With just over 1.3 million members, Unite is Britain and Ireland’s largest trade union. And last night, Len McCluskey, who is Unite’s General Secretary, spoke to a packed room at the Mercure Grand Hotel here in Leicester. Importantly, as far as Leicester’s 52 Labour councillors are concerned, at this meeting Len called upon the Council to refuse to continue carrying out Tory cuts in Leicester!
Len is a proud supporter of Jeremy Corbyn’s fight for the heart and soul of the Labour Party, and he repeated the truism that Unite had to “be strong enough never to bend to knee and hope that this would generate the type of confidence we have in days gone by.” Because as he noted: “when working people are confident anything is possible.”
Questions raised from stewards and members in attendance at the meeting were numerous, and were concerned with issues ranging from the need the united industrial action to defend the NHS (which Len supported), to fighting the a real living wage, challenging the Trade Union Act, and concerns about job losses and automation.
On the issue of the brewing dispute at Argos, in Magna Park, Len was firm that it was an “absolute disgrace how workers were being treated,” and he affirmed his support for a ballot for industrial action.
As a Unison steward and a founding member of the Unite Community branch in Leicester, I asked Len a question about his views on Unison city branch’s recent demand for our Labour-led Council to investigate setting a legal no-cuts budgets by drawing upon their reserves. Len was clear that Unite “are opposed to all cuts for two reasons. Firstly austerity is a political choice and there are no need for the cuts, and there shouldn’t be any.” He then added:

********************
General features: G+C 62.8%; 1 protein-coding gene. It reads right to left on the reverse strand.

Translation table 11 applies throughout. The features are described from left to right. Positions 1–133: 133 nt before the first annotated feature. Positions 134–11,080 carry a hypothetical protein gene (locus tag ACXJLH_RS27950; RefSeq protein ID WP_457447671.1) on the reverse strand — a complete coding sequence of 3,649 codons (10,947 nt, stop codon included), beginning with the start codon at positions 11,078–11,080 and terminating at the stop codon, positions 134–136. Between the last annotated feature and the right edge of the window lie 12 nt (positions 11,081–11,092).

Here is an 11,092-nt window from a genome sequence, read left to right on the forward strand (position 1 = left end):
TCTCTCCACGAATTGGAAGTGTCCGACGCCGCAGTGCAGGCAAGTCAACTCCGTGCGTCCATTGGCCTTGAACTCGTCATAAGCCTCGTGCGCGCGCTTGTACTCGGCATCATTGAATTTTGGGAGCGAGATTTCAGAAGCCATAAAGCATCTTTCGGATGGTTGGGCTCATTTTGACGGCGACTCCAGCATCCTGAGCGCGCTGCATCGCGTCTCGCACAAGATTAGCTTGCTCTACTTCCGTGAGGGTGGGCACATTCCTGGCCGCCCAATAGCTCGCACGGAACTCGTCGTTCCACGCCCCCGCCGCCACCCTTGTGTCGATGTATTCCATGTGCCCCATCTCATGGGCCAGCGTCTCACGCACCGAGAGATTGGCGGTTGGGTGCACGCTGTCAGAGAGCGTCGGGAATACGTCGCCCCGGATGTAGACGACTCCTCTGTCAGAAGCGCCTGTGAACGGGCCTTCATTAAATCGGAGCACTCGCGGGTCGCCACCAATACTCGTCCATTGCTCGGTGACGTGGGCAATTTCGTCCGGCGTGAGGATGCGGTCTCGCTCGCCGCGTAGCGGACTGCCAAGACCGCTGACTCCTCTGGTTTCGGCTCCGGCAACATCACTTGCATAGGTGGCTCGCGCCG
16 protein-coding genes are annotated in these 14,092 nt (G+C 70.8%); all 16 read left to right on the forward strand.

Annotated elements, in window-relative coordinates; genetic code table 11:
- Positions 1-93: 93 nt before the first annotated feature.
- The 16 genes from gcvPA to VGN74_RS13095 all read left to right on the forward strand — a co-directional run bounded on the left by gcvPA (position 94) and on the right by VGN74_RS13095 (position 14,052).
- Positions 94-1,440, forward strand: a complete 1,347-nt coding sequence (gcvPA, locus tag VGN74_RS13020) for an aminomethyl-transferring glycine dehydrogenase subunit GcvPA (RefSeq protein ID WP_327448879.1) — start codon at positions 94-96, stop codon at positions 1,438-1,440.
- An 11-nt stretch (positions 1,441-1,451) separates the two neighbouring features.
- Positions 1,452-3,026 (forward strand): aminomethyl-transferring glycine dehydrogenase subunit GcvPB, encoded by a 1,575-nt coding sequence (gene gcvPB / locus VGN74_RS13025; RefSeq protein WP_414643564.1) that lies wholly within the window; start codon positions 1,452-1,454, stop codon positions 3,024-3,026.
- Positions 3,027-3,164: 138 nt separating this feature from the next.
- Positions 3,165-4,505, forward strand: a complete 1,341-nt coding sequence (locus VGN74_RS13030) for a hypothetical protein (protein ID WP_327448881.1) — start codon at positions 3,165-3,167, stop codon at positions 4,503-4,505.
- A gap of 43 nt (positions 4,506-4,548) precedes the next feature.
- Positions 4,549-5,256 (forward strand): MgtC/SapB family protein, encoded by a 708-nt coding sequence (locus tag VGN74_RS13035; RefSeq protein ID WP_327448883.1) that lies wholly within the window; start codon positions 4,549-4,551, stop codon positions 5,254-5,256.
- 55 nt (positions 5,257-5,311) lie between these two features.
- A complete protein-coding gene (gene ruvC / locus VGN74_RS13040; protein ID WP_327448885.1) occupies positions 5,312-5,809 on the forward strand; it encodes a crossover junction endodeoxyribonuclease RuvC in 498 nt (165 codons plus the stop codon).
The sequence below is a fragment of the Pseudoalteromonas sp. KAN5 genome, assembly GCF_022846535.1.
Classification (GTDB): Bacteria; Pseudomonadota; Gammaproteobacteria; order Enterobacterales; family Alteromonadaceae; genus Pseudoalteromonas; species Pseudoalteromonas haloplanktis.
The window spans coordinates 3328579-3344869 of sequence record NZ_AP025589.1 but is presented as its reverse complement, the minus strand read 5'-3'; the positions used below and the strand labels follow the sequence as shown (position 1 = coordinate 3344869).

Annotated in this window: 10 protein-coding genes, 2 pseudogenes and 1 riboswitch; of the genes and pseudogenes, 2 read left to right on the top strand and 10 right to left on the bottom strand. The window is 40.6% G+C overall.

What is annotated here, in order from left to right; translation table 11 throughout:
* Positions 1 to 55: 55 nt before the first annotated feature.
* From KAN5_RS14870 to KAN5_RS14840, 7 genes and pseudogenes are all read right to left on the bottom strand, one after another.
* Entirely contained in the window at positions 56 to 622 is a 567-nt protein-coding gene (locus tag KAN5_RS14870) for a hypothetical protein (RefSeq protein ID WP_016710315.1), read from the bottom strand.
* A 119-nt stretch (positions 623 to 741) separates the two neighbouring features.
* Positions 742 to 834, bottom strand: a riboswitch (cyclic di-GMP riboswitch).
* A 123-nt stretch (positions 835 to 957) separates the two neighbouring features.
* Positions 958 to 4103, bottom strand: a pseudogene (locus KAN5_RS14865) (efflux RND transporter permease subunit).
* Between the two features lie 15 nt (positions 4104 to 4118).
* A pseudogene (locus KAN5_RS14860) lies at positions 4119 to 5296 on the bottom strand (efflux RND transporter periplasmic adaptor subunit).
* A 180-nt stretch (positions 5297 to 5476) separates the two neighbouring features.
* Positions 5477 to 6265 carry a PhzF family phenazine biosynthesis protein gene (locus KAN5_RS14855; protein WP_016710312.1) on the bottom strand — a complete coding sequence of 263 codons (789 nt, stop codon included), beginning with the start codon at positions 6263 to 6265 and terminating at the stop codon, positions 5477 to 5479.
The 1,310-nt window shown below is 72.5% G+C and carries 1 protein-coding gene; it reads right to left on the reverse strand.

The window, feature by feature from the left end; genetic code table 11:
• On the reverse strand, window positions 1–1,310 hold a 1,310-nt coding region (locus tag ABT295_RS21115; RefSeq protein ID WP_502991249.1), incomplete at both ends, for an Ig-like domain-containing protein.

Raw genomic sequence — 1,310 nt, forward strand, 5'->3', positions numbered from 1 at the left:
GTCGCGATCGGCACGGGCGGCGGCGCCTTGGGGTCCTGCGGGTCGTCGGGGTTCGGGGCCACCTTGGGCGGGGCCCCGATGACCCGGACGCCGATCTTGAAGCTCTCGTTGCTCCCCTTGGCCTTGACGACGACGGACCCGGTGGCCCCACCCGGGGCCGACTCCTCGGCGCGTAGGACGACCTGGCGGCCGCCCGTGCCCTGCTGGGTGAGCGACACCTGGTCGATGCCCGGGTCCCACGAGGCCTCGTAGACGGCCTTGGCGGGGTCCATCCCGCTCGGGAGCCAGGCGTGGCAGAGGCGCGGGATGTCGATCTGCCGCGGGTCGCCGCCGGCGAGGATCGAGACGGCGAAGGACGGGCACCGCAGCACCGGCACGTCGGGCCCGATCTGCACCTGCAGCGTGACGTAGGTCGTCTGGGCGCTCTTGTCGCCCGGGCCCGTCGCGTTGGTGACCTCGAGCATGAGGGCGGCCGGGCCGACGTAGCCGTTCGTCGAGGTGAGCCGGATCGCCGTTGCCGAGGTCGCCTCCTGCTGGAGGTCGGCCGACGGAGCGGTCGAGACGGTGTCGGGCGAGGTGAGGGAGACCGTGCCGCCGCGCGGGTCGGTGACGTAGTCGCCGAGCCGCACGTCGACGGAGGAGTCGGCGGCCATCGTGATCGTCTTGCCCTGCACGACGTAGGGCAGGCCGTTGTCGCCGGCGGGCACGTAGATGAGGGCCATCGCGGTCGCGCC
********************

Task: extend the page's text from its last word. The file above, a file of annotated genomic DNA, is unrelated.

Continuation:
“The second reason is that the minute you start saying that, ‘well yes there should be some cuts’ — which, if you remember, is exactly what the Labour Party said at the last election — Ed Miliband and Ed Balls in particular were into what became known as austerity-lite, and we said to them, ‘what are you talking about?’
‘Instead of cutting your wrists deep, you are still going to cut your wrists, either way you are still going to end up bleeding to death.’ And I remember Ed Balls said to me ‘you don’t think there should be any cuts?’ and I said to him ‘no, I don’t think there should be any cuts.’ I said, ‘no, not a single cut.’ And he said ‘that’s unrealistic.’ And I said no it isn’t because as soon as you say ‘yes there should be some cuts’ the next question is, where? Where?
“And that’s when you start playing one worker off against another worker. So we have consistently opposed cuts. We have sent out a call to all our Labour Unite councillors that they should oppose cuts, and in terms of the specific point that you raise about reserves, we support that.
“The idea at the moment is that there are huge reserves that Councils have, particularly in many of the Conservative shires, but within Labour Councils as well there are significant amounts of reserves, and there is an argument that says that Labour Councils should use those reserves in order to stave off cuts, or certainly the most damaging of cuts, until such time as relief arrives, or until such time as the cavalry arrives over the hill. And we support that. And one thing that is another success for Jeremy Corbyn is that in his first nine months as leader, before he got challenged again, he’s turned Labour into an anti-austerity party. No-one in Labour talks about being supportive of austerity anymore, nobody; and that’s to great credit to him. And in terms of Unite’s membership in local authorities, we continue to give whatever support we can against the outrageous attacks that are taking place that are not finished by a long, long way.”